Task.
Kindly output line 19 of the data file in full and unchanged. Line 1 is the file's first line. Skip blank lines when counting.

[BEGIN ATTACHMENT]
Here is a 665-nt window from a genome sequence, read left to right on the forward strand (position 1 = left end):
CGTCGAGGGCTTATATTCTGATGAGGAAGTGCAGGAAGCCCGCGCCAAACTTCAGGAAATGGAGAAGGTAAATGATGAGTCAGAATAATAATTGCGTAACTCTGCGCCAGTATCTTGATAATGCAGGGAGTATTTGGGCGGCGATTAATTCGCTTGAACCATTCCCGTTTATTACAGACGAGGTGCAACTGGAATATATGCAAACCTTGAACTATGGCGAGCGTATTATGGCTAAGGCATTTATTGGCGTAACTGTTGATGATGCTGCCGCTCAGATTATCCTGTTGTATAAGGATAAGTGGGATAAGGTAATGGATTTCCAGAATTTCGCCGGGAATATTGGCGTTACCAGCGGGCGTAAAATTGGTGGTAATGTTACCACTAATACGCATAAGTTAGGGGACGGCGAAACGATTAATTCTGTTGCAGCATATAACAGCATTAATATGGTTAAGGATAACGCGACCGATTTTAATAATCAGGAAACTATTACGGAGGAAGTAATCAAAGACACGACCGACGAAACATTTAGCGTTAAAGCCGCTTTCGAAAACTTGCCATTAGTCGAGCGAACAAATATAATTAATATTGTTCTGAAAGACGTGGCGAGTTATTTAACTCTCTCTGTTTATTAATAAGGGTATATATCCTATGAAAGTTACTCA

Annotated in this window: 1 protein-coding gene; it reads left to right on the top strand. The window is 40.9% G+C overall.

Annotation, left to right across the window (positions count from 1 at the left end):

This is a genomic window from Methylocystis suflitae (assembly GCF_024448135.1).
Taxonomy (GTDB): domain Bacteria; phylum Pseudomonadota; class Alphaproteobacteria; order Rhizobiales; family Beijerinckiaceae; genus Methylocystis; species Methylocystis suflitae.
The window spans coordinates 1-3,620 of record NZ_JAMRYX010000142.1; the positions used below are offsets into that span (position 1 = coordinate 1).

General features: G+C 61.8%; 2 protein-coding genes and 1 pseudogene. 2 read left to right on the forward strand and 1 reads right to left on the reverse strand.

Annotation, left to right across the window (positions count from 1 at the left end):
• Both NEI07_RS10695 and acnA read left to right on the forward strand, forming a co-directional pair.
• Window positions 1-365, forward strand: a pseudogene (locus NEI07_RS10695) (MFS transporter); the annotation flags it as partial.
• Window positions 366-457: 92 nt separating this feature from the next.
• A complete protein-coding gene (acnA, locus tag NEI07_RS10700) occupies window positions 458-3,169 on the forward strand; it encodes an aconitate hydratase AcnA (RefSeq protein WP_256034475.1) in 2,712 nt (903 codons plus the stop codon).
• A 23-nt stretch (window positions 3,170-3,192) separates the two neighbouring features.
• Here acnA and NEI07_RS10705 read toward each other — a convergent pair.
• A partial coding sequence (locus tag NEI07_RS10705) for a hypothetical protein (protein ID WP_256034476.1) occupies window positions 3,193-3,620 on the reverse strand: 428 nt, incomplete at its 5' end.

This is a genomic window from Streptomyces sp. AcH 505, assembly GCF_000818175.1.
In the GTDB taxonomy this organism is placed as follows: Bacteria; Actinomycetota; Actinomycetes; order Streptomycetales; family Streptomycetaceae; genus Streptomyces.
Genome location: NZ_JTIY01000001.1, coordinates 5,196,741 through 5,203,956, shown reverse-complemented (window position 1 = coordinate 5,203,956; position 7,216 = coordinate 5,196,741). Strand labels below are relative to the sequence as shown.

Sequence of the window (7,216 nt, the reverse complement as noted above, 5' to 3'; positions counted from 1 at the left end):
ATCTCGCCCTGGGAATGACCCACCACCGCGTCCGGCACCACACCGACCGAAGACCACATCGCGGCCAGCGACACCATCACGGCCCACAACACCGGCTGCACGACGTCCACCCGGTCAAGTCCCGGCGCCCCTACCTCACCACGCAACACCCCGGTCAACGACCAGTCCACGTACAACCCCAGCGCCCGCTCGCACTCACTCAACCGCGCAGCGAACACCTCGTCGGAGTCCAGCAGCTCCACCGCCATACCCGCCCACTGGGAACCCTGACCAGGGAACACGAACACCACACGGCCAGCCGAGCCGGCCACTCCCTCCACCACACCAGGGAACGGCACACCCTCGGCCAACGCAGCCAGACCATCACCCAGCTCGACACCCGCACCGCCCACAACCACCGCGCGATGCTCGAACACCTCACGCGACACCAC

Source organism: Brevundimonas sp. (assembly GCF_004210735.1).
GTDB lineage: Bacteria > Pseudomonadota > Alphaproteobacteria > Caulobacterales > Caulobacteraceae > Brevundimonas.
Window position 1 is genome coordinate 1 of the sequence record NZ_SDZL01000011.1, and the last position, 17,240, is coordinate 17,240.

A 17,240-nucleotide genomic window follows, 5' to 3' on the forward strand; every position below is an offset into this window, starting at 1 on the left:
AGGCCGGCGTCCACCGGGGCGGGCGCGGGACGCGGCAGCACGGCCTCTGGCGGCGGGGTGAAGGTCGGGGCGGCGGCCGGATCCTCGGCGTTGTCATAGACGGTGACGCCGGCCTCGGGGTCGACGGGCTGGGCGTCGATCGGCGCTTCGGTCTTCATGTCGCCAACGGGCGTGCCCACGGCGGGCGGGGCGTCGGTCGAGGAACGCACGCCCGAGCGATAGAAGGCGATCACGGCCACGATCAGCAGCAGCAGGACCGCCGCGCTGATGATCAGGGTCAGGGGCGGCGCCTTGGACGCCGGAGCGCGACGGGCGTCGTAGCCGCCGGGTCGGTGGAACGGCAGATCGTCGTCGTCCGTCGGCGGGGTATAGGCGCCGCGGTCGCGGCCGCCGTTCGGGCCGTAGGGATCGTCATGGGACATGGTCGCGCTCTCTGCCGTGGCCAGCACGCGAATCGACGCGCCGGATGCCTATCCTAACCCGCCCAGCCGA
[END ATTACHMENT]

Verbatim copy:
Genome location: NZ_JTIY01000001.1, coordinates 5,196,741 through 5,203,956, shown reverse-complemented (window position 1 = coordinate 5,203,956; position 7,216 = coordinate 5,196,741). Strand labels below are relative to the sequence as shown.